[15] See Le droit en soute ? Le dumping social dans les transports européens, report n°450 (2013-2014) by Mr Éric Bocquet, on behalf of the European Affairs Committee at the Senate
[16] This measure matches the request made by France and 8 other Member States (Germany, Austria, Belgium, Denmark, Italy, Luxembourg, Sweden and Norway), which joined forces in a truckers' alliance, set up on 31st January 2017 and which voted in support of a dematerialisation of transport documents, convergence of sanctions targeting the weekly rest period spent in the cabin and an improvement in the Member States' coordination from the point of view of inspection.
[17] Opinion of the European Affairs Committee at the Senate on the social chapter of the Europe in Movement package 27th July 2017.
[18] Article 9 of the 2014/67/UE directive of 15th May  2014
[19] Bulgaria, Croatia, Denmark, Estonia, Hungary, Latvia, Lithuania, Poland, Romania, Slovakia, Czech Republic.
[21] Decision of the Court 27th April 2017,
[22] This committee established by articles 80 and 81 of the regulation 1408/71 of 14th June 1971 regarding the application of social security systems to paid workers, unpaid workers and to the members of their family who migrate within the Community comprises a government representative from each of the Member States, helped if necessary by technical advisors. A representative from the European Commission participates in the sessions, with a consultative vote. It benefits from the technical assistance of the International Labour Office (ILO).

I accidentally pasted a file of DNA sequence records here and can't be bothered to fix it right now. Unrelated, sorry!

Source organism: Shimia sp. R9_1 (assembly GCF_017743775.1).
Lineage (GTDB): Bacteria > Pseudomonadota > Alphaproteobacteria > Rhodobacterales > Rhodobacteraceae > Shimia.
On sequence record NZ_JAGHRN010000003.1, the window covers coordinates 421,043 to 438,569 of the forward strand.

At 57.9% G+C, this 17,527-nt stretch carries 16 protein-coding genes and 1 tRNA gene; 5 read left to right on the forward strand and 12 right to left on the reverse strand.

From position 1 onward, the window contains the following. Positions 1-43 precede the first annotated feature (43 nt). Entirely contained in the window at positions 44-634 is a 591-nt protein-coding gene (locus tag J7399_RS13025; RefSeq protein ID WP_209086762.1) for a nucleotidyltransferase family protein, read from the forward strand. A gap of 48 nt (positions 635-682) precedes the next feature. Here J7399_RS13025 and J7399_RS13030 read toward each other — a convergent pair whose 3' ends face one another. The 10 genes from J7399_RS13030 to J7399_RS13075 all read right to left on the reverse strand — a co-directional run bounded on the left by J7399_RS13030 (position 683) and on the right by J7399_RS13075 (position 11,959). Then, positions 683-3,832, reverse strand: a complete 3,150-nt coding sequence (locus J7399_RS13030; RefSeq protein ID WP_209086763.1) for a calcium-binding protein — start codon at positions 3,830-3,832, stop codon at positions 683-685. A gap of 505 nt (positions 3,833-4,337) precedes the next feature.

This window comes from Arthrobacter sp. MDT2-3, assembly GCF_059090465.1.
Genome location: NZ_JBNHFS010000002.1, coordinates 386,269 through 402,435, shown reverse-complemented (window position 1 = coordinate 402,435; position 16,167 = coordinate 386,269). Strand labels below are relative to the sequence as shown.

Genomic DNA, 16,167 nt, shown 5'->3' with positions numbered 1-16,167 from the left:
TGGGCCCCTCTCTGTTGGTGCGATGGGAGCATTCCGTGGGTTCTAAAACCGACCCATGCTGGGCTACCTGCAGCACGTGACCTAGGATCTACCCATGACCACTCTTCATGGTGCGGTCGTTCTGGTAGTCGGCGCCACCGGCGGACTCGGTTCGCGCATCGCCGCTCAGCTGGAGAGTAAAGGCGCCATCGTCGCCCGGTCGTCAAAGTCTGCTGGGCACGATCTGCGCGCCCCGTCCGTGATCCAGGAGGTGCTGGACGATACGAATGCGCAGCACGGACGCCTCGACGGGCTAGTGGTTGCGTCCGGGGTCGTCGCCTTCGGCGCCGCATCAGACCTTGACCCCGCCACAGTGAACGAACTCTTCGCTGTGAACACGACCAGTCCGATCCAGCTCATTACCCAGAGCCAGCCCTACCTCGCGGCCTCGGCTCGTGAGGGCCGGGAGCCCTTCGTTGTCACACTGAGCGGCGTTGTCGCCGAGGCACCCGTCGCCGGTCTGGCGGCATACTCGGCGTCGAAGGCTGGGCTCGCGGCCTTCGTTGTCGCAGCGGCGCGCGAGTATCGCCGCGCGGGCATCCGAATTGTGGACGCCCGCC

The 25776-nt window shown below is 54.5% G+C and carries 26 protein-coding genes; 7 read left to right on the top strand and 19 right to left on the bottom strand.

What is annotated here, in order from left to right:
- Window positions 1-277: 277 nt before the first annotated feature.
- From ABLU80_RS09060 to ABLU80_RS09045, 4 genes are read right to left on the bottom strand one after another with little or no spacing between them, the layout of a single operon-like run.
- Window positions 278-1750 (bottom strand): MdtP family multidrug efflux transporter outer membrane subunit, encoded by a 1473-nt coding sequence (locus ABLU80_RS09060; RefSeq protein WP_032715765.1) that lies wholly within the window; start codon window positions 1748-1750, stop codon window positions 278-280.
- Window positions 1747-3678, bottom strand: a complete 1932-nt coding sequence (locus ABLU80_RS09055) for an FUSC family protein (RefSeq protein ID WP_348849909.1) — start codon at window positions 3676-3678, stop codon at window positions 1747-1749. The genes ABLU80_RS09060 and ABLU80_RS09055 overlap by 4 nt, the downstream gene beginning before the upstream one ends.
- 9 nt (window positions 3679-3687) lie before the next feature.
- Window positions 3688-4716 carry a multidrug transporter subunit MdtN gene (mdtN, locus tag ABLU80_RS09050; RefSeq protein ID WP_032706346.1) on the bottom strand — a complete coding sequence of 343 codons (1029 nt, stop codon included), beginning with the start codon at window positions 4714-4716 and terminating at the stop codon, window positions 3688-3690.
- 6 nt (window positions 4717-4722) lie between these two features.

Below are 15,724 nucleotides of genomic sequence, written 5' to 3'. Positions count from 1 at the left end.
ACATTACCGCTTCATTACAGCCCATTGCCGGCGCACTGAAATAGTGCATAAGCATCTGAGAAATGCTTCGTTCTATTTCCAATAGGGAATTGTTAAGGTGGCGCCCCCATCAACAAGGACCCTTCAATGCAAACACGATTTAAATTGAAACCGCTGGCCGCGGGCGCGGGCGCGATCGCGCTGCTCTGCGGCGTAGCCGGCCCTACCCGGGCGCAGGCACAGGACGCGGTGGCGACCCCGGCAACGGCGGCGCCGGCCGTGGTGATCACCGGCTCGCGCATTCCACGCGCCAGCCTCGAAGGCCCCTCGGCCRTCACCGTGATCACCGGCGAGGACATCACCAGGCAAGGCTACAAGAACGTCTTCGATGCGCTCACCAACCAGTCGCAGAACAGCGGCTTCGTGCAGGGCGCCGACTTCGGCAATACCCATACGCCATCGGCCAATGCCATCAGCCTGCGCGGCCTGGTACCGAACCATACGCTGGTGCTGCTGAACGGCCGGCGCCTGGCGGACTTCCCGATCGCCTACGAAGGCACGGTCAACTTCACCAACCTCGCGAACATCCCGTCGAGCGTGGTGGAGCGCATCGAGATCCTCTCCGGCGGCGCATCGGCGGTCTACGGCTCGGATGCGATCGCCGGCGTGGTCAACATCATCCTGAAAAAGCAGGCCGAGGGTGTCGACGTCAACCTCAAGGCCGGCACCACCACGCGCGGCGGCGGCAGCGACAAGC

[23] The creation of this Agency was welcomed by Emmanuel Macron in his speech of 26th September 2017.
[24] European resolution of the National Assembly n°185 (2012-2013) of 11th July 2013 on the draft directive on the implementation of the directive on posted workers. (Article 5).
Publishing Director: Pascale JOANNIN
ISSN 2402-614X
Available versions
The author
Sébastien Richard
Lecturer in European Policy at the University Paris I-Panthéon-Sorbonne
Support us
Today, Europe needs us !
By supporting the Robert Schuman Foundation you are helping Europe to move forward, find the strength and ideas it requires to overcome the challenges ahead.
This is why we need your support !
Subscribe to our Letter
A unique document with 200,000 subscribers in six languages (French, English, German, Spanish, Polish and Ukrainian), for the last 22 years our weekly Letter provides you with a summary of the latest European news, more necessary now than ever before.
I subscribe to the Letter free of charge: